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March 4th, 2010 1:15 am
The MSM Wakes up to Healthcare Markets
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Sign #535 that health care reform efforts have dragged on for too long: the mainstream media, having exhausted its other options, is starting to make sense … and in the journalistic wasteland of weekly newsmagazines, no less.

Newsweek’s Howard Fineman turns this week to the hallmark of a liberal journalist afraid that he’s going to miss his deadline — making grand conclusions about policy based on a personal anecdote. After falling ill on a trip in Argentina, Fineman became convinced that the American healthcare reform debate hasn’t focused nearly enough on the cost to the consumer. To wit:

President Obama proclaims his plan (whatever it finally is) to be “reform.” But from what I can see, it would merely feed, at taxpayer expense, 30 million currently “uncovered” people into a wasteful system that doesn’t have either the price-signaling power of a marketplace or the sweeping overview and control of a state-run bureacracy.

Apart from his ambivalence between free-market health care and an authoritarian system, this is the sound of Howard Fineman making sense (this probably has something to do with the earth reversing its polarity).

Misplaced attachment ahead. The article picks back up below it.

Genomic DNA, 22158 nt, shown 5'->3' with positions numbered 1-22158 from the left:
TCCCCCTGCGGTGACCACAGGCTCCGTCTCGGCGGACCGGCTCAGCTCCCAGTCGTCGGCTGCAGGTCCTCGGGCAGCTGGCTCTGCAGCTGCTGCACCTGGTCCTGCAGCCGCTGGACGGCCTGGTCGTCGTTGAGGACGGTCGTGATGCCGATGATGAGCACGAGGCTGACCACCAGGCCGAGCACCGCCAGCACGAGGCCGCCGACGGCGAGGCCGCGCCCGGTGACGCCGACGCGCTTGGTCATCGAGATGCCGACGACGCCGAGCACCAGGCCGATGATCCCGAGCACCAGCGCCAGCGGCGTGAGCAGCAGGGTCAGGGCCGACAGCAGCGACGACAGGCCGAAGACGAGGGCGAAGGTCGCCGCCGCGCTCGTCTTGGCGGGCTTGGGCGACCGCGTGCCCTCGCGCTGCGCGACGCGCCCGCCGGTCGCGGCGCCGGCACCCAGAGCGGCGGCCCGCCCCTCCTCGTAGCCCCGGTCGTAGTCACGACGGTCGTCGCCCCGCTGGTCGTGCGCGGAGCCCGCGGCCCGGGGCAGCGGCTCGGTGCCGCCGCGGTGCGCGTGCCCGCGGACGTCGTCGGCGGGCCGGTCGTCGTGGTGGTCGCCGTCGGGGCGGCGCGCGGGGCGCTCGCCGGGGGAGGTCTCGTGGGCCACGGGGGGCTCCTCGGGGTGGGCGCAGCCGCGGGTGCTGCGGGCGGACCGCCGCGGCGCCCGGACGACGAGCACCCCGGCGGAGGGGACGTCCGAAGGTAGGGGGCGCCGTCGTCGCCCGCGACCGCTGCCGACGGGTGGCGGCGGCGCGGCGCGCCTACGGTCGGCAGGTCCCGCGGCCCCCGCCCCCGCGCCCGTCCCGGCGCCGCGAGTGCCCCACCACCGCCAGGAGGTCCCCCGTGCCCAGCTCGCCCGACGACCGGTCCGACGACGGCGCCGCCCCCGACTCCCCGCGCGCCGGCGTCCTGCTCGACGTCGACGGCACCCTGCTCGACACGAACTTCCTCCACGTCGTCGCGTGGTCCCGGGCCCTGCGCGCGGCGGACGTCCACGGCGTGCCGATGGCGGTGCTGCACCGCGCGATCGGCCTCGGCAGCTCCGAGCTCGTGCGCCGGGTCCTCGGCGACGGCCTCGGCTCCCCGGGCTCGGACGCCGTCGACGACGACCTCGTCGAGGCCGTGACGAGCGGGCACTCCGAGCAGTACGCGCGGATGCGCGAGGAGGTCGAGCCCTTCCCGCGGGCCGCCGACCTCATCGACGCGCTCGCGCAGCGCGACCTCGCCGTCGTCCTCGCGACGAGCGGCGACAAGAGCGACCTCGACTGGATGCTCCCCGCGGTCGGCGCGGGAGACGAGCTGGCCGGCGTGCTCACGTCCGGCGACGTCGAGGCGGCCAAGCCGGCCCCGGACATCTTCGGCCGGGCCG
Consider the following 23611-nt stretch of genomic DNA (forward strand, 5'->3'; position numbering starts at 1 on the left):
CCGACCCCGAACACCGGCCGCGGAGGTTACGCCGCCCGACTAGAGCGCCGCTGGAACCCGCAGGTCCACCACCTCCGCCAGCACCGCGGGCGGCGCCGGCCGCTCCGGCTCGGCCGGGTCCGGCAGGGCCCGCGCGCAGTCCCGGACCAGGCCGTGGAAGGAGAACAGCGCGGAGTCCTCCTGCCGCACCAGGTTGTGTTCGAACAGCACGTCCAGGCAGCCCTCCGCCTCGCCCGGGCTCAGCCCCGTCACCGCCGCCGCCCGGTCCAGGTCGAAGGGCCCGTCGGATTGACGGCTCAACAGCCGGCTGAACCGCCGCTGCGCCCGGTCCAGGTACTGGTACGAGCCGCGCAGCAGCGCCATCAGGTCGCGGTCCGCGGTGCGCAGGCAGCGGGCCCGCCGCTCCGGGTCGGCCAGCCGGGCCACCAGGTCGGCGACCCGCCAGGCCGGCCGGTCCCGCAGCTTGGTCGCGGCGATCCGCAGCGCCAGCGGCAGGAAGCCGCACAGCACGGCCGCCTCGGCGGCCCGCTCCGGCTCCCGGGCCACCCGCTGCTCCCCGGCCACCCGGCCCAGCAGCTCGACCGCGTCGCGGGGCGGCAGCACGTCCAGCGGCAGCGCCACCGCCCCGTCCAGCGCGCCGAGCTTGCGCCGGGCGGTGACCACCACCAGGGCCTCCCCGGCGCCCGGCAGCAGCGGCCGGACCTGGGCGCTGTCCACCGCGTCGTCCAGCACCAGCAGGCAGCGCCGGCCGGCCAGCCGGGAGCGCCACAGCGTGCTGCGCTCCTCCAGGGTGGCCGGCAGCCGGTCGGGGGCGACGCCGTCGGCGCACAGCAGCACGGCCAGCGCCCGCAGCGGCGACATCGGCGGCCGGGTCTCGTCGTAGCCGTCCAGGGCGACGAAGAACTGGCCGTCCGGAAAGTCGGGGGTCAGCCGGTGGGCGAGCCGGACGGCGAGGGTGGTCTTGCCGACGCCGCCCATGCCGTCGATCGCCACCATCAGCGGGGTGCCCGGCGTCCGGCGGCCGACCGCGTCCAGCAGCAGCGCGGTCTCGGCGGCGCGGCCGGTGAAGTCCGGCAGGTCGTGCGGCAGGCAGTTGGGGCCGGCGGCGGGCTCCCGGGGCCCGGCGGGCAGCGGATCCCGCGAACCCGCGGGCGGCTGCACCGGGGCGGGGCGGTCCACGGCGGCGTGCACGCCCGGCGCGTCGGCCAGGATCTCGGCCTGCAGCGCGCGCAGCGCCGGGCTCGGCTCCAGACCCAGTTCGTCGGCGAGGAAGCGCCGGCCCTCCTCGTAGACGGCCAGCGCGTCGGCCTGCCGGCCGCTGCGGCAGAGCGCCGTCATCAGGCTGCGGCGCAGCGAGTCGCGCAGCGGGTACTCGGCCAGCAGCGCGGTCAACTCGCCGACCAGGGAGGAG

But if Newsweek deserves accolades for groping towards insight, Time deserves a standing ovation for one of the most insightful pieces they’re published in years (of course, it was relegated to their “The Curious Capitalist” blog), courtesy of one Barbara Kiviat. In a piece titled “Could Price Tags Save American Health Care?”, Kiviat has a vivid dream of a more-market friendly healthcare sector:

I wish everyone in America could instantaneously have insurance set up this way [based on transparent price and quality]. I wish that every time any person went to the doctor, he asked: How much does this cost? How much does that cost? Is there a less-expensive way to do this? Naturally, people with high deductibles are already incentivized to do this. So are people without insurance.
But I want to go even further. I want everyone to have easy access to price information, even those people who don’t think—or want—to ask. When I go to a hotel, there is sign on the back of the door that tells me the most the room can cost. When I go to a car dealership, there are sticker prices on every windshield. When I go to Wal-Mart, there are price tags on the shelves.

Conservatives looking to shed the “Party of No” mantle should take note of these and other insights into the virtues of consumer-driven health care. The case is an easy one to make: if it works in every other sector of the economy, why not in the doctor’s office?

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